A Greater Napanee, Ont., property that was sold to a former mayor in 2019 has caused a local resident to sound the alarm.
Retired lawyer Hubert Hogle has been battling the Town of Napanee for over a year after he says former mayor Gordon Schermerhorn was given preferential treatment when awarded a surplus property.
“The former mayor ended up buying this piece of property for $10,100 when there was a bid on the table for $32,500,” said Hogle.
The town required all offers to be delivered by envelope on April 26, 2019. Hogle says he watched as his friend, local business owner Ripal Patel, placed his bid, although it came after the 3 p.m. deadline. Ultimately, Schermerhorn was awarded the property.
“It was simply late. It was not noted that it was late. Nobody contested. It was late until it was simply not accepted,” said Deputy Mayor Max Kaiser.
Kaiser says Patel’s bid came in four minutes after the deadline, and the policy is that if there is no communication with the town, they will not accept the bid. According to Kaiser, there have been similar situations with late bids in the past, but many have called ahead to notify the Town that they will be late due to issues, such as weather, for instance.
“With the winning bidder being submitted by the former mayor, there’s bad optics, and, you know, I apologize to Mr.Patel that he was unsuccessful,” said Kaiser. “A little communication might’ve helped him a long ways.”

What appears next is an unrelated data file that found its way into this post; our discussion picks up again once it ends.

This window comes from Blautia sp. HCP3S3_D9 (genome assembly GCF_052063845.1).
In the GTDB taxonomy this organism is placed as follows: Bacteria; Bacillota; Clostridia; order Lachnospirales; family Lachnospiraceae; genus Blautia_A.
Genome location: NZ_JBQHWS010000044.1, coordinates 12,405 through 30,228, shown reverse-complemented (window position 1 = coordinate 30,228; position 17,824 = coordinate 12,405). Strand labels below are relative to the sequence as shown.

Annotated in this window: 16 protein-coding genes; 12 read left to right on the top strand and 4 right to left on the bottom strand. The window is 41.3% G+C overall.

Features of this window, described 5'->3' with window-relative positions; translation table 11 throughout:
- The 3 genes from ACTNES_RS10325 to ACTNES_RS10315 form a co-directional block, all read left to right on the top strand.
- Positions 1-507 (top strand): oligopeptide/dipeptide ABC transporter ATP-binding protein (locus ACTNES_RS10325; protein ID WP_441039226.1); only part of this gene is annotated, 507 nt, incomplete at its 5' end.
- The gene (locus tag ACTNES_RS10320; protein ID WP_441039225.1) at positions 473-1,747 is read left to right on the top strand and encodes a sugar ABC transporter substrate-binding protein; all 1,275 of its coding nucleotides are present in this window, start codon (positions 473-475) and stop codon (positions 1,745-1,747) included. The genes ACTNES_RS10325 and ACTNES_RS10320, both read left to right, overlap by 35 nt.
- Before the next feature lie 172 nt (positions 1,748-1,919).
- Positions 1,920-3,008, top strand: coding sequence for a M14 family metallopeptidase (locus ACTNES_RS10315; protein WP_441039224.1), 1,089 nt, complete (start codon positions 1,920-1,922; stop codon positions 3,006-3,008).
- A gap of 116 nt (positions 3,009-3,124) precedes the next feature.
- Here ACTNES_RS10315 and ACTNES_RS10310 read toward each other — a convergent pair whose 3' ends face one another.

Hogle admits that Patel’s offer was a few minutes late, but he was delayed at the bank and says that’s no reason not to take the highest bid. Hogle adds this is a glaring example of the lack of transparency from local officials.
“We’re about to become famous as being the only town in Canada that sells property to the low bidder,” said Hogle.
Global News spoke to Schermerhorn over the phone on Friday. He says he did nothing illegal, noting he saw an ad for the property in a local newspaper and made a bid before the deadline on April 26, 2019.
As for the bidding process, Kaiser says he stands by staff for denying Patel’s bid for being minutes late.
“At what point do you draw the line? The deadline is the deadline. And as many people who work with deadlines know, four minutes is four minutes late,” said Kaiser.
As for whats next for Hogle, he’s not giving up. He plans to make an appeal to the privacy commissioner to see what was discussed during council’s closed sessions. Also, because he complained about the sale of Oke Rd. property — town council voted earlier this week to look at all surplus land sales by the Town going back 10 years.